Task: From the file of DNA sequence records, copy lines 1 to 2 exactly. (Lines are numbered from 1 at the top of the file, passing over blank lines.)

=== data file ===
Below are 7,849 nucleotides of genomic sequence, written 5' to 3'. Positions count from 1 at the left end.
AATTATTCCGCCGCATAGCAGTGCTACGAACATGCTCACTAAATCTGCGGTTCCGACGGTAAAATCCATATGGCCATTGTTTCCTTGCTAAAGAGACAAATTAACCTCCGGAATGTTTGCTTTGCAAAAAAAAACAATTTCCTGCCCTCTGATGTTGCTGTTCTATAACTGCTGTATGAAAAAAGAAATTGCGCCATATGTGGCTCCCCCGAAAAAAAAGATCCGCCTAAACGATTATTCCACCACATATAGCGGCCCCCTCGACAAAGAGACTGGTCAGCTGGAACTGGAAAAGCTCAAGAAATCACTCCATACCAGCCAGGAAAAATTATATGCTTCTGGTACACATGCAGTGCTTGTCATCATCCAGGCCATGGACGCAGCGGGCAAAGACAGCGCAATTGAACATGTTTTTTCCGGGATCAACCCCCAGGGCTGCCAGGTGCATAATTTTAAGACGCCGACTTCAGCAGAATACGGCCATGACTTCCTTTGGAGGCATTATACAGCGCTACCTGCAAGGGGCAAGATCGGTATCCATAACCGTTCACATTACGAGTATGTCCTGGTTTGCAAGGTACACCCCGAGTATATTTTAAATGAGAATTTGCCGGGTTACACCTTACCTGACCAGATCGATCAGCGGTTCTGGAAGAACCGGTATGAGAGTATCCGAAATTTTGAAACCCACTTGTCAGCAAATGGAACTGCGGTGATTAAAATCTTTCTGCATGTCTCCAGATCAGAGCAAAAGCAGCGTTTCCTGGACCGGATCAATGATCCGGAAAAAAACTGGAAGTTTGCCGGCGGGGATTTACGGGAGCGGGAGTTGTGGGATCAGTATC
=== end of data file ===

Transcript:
Below are 7,849 nucleotides of genomic sequence, written 5' to 3'. Positions count from 1 at the left end.
AATTATTCCGCCGCATAGCAGTGCTACGAACATGCTCACTAAATCTGCGGTTCCGACGGTAAAATCCATATGGCCATTGTTTCCTTGCTAAAGAGACAAATTAACCTCCGGAATGTTTGCTTTGCAAAAAAAAACAATTTCCTGCCCTCTGATGTTGCTGTTCTATAACTGCTGTATGAAAAAAGAAATTGCGCCATATGTGGCTCCCCCGAAAAAAAAGATCCGCCTAAACGATTATTCCACCACATATAGCGGCCCCCTCGACAAAGAGACTGGTCAGCTGGAACTGGAAAAGCTCAAGAAATCACTCCATACCAGCCAGGAAAAATTATATGCTTCTGGTACACATGCAGTGCTTGTCATCATCCAGGCCATGGACGCAGCGGGCAAAGACAGCGCAATTGAACATGTTTTTTCCGGGATCAACCCCCAGGGCTGCCAGGTGCATAATTTTAAGACGCCGACTTCAGCAGAATACGGCCATGACTTCCTTTGGAGGCATTATACAGCGCTACCTGCAAGGGGCAAGATCGGTATCCATAACCGTTCACATTACGAGTATGTCCTGGTTTGCAAGGTACACCCCGAGTATATTTTAAATGAGAATTTGCCGGGTTACACCTTACCTGACCAGATCGATCAGCGGTTCTGGAAGAACCGGTATGAGAGTATCCGAAATTTTGAAACCCACTTGTCAGCAAATGGAACTGCGGTGATTAAAATCTTTCTGCATGTCTCCAGATCAGAGCAAAAGCAGCGTTTCCTGGACCGGATCAATGATCCGGAAAAAAACTGGAAGTTTGCCGGCGGGGATTTACGGGAGCGGGAGTTGTGGGATCAGTATC